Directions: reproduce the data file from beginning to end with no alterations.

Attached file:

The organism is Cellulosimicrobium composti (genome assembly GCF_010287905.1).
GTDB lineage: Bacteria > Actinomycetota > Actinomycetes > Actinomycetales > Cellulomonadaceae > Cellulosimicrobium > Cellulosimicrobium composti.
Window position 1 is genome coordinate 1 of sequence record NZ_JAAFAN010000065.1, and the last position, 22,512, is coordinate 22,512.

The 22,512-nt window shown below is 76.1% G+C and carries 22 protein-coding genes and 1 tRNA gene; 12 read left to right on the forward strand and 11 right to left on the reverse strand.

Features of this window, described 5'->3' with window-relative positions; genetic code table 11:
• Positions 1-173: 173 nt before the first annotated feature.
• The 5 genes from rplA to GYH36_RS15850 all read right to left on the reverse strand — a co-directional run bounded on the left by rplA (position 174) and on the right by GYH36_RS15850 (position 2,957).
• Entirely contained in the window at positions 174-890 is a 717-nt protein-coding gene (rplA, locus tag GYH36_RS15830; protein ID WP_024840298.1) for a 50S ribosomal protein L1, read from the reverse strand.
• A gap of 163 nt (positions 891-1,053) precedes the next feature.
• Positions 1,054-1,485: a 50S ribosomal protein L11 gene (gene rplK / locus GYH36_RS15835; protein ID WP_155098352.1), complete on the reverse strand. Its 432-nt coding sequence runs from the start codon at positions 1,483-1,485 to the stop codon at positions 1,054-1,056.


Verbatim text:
The organism is Cellulosimicrobium composti (genome assembly GCF_010287905.1).
GTDB lineage: Bacteria > Actinomycetota > Actinomycetes > Actinomycetales > Cellulomonadaceae > Cellulosimicrobium > Cellulosimicrobium composti.
Window position 1 is genome coordinate 1 of sequence record NZ_JAAFAN010000065.1, and the last position, 22,512, is coordinate 22,512.

The 22,512-nt window shown below is 76.1% G+C and carries 22 protein-coding genes and 1 tRNA gene; 12 read left to right on the forward strand and 11 right to left on the reverse strand.

Features of this window, described 5'->3' with window-relative positions; genetic code table 11:
• Positions 1-173: 173 nt before the first annotated feature.
• The 5 genes from rplA to GYH36_RS15850 all read right to left on the reverse strand — a co-directional run bounded on the left by rplA (position 174) and on the right by GYH36_RS15850 (position 2,957).
• Entirely contained in the window at positions 174-890 is a 717-nt protein-coding gene (rplA, locus tag GYH36_RS15830; protein ID WP_024840298.1) for a 50S ribosomal protein L1, read from the reverse strand.
• A gap of 163 nt (positions 891-1,053) precedes the next feature.
• Positions 1,054-1,485: a 50S ribosomal protein L11 gene (gene rplK / locus GYH36_RS15835; protein ID WP_155098352.1), complete on the reverse strand. Its 432-nt coding sequence runs from the start codon at positions 1,483-1,485 to the stop codon at positions 1,054-1,056.